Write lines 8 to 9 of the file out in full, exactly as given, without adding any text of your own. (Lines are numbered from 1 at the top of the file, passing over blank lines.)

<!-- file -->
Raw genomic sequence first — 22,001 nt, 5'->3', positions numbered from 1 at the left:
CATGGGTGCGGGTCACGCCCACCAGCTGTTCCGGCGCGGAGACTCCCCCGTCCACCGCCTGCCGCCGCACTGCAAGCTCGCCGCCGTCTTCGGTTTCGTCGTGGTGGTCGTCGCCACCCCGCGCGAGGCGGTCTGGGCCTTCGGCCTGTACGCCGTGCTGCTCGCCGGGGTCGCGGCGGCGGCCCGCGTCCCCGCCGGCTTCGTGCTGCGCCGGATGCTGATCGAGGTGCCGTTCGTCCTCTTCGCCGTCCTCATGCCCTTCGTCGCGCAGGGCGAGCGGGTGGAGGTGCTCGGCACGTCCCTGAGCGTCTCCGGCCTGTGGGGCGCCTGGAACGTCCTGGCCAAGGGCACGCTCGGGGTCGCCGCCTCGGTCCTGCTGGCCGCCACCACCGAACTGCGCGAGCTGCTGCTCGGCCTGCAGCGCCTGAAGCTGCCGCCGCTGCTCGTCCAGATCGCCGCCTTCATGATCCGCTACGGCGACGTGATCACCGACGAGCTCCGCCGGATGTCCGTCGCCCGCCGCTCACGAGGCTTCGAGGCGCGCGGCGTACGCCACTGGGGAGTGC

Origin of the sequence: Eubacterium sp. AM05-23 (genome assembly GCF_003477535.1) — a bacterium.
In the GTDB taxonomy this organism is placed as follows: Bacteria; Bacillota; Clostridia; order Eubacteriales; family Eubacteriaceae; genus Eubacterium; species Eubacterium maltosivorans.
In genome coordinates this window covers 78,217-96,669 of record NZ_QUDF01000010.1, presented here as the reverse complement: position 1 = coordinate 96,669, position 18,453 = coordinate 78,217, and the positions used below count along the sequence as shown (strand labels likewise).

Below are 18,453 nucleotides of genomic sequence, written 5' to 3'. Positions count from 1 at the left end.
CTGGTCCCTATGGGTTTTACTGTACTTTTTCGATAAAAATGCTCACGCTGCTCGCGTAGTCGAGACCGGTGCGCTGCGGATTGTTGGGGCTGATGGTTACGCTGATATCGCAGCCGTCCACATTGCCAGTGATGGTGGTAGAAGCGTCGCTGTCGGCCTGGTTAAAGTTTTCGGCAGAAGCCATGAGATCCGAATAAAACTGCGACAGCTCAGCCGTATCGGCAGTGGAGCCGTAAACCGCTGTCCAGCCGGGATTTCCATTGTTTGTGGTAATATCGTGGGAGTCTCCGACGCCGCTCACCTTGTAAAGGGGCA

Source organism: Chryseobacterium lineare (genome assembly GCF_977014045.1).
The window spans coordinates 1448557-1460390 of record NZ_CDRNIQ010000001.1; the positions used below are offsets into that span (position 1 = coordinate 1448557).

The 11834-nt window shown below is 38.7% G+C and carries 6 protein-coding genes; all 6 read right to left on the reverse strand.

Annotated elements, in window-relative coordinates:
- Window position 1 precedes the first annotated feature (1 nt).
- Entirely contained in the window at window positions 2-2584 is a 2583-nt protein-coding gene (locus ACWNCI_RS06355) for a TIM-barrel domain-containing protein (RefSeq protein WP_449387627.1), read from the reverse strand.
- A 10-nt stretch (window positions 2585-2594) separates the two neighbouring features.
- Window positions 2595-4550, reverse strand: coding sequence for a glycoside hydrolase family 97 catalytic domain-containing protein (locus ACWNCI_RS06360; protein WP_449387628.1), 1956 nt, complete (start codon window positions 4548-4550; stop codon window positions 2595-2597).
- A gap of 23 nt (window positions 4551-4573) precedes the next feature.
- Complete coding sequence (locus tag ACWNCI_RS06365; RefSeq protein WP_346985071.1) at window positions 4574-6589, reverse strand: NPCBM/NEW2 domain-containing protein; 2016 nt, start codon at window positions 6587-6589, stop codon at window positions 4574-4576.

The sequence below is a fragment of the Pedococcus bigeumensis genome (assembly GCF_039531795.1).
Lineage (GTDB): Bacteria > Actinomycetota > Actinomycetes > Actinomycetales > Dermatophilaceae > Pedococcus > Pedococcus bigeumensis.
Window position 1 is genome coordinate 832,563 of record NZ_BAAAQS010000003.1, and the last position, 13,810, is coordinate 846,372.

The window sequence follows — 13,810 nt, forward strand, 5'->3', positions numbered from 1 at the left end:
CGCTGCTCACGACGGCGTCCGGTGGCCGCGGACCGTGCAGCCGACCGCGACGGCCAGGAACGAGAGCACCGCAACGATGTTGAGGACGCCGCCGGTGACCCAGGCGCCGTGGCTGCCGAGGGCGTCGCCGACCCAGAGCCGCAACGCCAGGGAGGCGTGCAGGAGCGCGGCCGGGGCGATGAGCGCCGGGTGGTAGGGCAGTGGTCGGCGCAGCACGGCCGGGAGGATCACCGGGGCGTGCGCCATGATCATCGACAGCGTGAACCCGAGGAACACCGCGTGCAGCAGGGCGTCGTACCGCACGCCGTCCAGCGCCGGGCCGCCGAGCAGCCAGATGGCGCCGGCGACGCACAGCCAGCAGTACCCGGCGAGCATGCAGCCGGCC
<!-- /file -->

Source organism: Chryseobacterium lineare (genome assembly GCF_977014045.1).
The window spans coordinates 1448557-1460390 of record NZ_CDRNIQ010000001.1; the positions used below are offsets into that span (position 1 = coordinate 1448557).